Written by: Nan Weng (first published on LinkedIn) CareerCamp Mentor, BA Expert
I often have difficulty explaining my work to people who are distant from the project world. When I introduce myself as a Business Analyst in financial industry working in projects, I often receive questions like: how has the stock market been doing lately? Should I buy this stock now? When should I sell?
Let me try to explain here, starting with my colleagues:
The Project Manager, who thinks 9 Women can deliver a baby in 1 month.
The Development team, who estimates 18 months to deliver a baby.
The Project Coordinator, who documents 9 months for carrying a baby.
The Operation Manager, who believes 1 Woman can deliver 9 babies in 1 month, if she works hard enough.
The Executive, who thinks he can deliver a baby even if no man or woman is available.
The HR Manager, who will find the perfect man after the baby has been delivered.
The QA team, who is never happy with the delivered baby and logs every suspicious thing as a defect; however, the development team will then argue that, those are just undocumented features of a perfect baby.
The Project Sponsor, who will always claim the baby is successfully delivered in the end, on time and on budget.
The Customer, who doesn’t know why he needs a baby after all.
If Google it, you will find many slightly different versions of these hilarious definitions. They resonate with people because they, to certain extent, reflect the reality. But you don’t see me, a Business Analyst, in the picture, do you? Now, here is my contribution to the joke: the Business Analyst, who finds out that what exactly the customer needs, not a human baby, but a robotic pet!
Jokes aside, I don’t want to offend anyone I have worked with, not only because they are all decent professionals, but also because I am connected with most of them on LinkedIn, there is highly a chance they will be reading this article soon, and I am far from my retirement age.
Everyone plays an important role in a project, no doubt about that. What I want to emphasize here is only the role a Business Analyst takes in a project. If I had to use only one sentence to summarize what a project is, I would say “plan the work and work the plan”. This I learnt when I was studying for my PMP designation about 15 years ago.
The first “work” is the “what”, what the customer needs (not whatever they want), which relies on Business Analyst to dig out and to communicate this need to all of the stakeholders. Project stakeholders includes the project team and people who will be impacted by the project work and/or project deliverables to a certain extent. The second “work” is the execution process of delivering the solutions to meet the customer’s needs or requirements, where again the Business Analyst also plays a critical role. A Business Analyst or BA will make sure the stakeholders are on the same page regarding the first “what”, throughout the entire course of a project, especially when any change occurs. If a question comes up during the execution, for example, the defect vs. feature arbitration, the BA is the one who will clarify with the customer, then triage, then make the call.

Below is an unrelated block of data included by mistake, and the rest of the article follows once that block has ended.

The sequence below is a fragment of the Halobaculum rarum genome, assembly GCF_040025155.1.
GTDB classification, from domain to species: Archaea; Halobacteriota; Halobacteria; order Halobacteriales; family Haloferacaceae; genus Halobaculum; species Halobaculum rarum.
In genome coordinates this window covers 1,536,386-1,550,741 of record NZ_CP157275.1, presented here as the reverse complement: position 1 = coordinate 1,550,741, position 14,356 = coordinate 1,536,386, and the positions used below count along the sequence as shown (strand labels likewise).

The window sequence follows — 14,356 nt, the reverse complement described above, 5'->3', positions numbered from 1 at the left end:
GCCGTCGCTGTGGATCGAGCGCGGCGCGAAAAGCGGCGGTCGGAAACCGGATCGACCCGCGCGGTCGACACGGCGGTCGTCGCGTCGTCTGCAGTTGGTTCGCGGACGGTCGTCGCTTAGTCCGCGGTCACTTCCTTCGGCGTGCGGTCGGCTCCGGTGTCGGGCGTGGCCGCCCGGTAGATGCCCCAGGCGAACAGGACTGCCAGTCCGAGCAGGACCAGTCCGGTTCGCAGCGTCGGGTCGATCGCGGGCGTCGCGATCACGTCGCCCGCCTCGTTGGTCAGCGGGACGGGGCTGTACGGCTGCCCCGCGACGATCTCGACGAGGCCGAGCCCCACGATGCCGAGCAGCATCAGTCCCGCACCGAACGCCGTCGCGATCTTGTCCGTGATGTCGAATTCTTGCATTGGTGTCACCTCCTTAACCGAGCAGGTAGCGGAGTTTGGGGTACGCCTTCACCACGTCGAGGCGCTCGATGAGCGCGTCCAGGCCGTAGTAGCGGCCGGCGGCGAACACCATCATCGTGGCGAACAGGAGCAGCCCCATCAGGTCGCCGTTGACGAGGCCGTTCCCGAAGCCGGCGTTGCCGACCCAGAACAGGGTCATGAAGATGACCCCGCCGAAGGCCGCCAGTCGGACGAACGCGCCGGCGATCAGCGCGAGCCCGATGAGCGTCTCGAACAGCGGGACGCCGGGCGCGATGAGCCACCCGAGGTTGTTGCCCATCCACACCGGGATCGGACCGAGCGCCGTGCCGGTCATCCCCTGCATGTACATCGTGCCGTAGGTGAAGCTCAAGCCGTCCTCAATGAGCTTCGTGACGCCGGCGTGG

Towards the end, the BA also helps the customer to test the solution to make sure the deliverable has satisfied the customer’s needs and prepares them for organizational change to adopt the new solutions.
In some organizations, there is another role called the Business System Analyst, who works more closely with the development team on system requirements, which refers to the technical specifications based on the business requirements. This involves translation from “what” to “how”. I have done both roles, sometimes simultaneously during one project; this can be the topic for the next article.
A project, unlike ongoing operational work, has a start and an end. It has three main constraints, time/schedule, money/budget, and people/resources. Below is an illustration of the relationship between the three constraints to the center of the project, the scope. The schedule, budget and resources are impacted by scope; the scope is defined by business requirements; and business requirements are owned by the Business Analyst.
Finally, I am in the picture:
If the schedule, budget and resources are not balanced, either the scoped work won’t be fully delivered or the quality of work will be sacrificed. Something or someone will get squeezed somehow.
Not limited to financial industry though, a good business analyst in any project is the one:
who can identify exactly what the customer really needs, through analytical and communication skills as well as business acumen, and not just go by what they want;
who can articulate the requirements clearly and efficiently (perhaps with the aid of graphics, like my beautiful pictures above); SMART* requirements are the foundation of a high-quality solution;
who helps with all aspects of a project, including planning, development, testing, organization change management, and communication; the BA leads the project through content, not through authority.
It is said that the devils are in the details; business analysts live and struggle with devils every day. This is what we do.
After you read this article, hopefully you will hold no more questions about the stock market. If I knew what to buy and when to sell, I would never need another BA job.
SMART is an acronym for “Specific, Measurable, Attainable (Achievable), Realistic, Timely”.
The principal advantage of SMART requirements is that they are not ambiguous, easier to understand, to implement, and then be reassured that they have been done.